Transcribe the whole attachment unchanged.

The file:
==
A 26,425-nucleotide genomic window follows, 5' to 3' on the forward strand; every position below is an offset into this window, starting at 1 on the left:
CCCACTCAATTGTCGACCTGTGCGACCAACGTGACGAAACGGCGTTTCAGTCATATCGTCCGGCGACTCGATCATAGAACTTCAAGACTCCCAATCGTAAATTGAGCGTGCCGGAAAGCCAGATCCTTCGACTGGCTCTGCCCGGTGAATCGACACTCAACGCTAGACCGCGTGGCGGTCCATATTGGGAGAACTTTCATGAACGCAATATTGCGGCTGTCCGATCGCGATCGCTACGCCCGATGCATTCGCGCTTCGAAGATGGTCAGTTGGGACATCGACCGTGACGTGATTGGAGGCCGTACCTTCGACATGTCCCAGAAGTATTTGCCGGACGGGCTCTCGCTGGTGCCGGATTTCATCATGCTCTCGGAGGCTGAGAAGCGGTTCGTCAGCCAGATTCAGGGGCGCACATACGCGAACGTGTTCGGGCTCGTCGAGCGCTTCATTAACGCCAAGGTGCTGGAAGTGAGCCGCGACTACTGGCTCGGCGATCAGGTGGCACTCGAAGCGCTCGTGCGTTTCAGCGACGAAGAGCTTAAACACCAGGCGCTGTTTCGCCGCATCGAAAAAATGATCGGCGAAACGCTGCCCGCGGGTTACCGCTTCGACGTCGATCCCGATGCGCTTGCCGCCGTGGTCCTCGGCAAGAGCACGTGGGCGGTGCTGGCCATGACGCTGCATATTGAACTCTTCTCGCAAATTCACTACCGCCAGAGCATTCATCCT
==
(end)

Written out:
A 26,425-nucleotide genomic window follows, 5' to 3' on the forward strand; every position below is an offset into this window, starting at 1 on the left:
CCCACTCAATTGTCGACCTGTGCGACCAACGTGACGAAACGGCGTTTCAGTCATATCGTCCGGCGACTCGATCATAGAACTTCAAGACTCCCAATCGTAAATTGAGCGTGCCGGAAAGCCAGATCCTTCGACTGGCTCTGCCCGGTGAATCGACACTCAACGCTAGACCGCGTGGCGGTCCATATTGGGAGAACTTTCATGAACGCAATATTGCGGCTGTCCGATCGCGATCGCTACGCCCGATGCATTCGCGCTTCGAAGATGGTCAGTTGGGACATCGACCGTGACGTGATTGGAGGCCGTACCTTCGACATGTCCCAGAAGTATTTGCCGGACGGGCTCTCGCTGGTGCCGGATTTCATCATGCTCTCGGAGGCTGAGAAGCGGTTCGTCAGCCAGATTCAGGGGCGCACATACGCGAACGTGTTCGGGCTCGTCGAGCGCTTCATTAACGCCAAGGTGCTGGAAGTGAGCCGCGACTACTGGCTCGGCGATCAGGTGGCACTCGAAGCGCTCGTGCGTTTCAGCGACGAAGAGCTTAAACACCAGGCGCTGTTTCGCCGCATCGAAAAAATGATCGGCGAAACGCTGCCCGCGGGTTACCGCTTCGACGTCGATCCCGATGCGCTTGCCGCCGTGGTCCTCGGCAAGAGCACGTGGGCGGTGCTGGCCATGACGCTGCATATTGAACTCTTCTCGCAAATTCACTACCGCCAGAGCATTCATCCT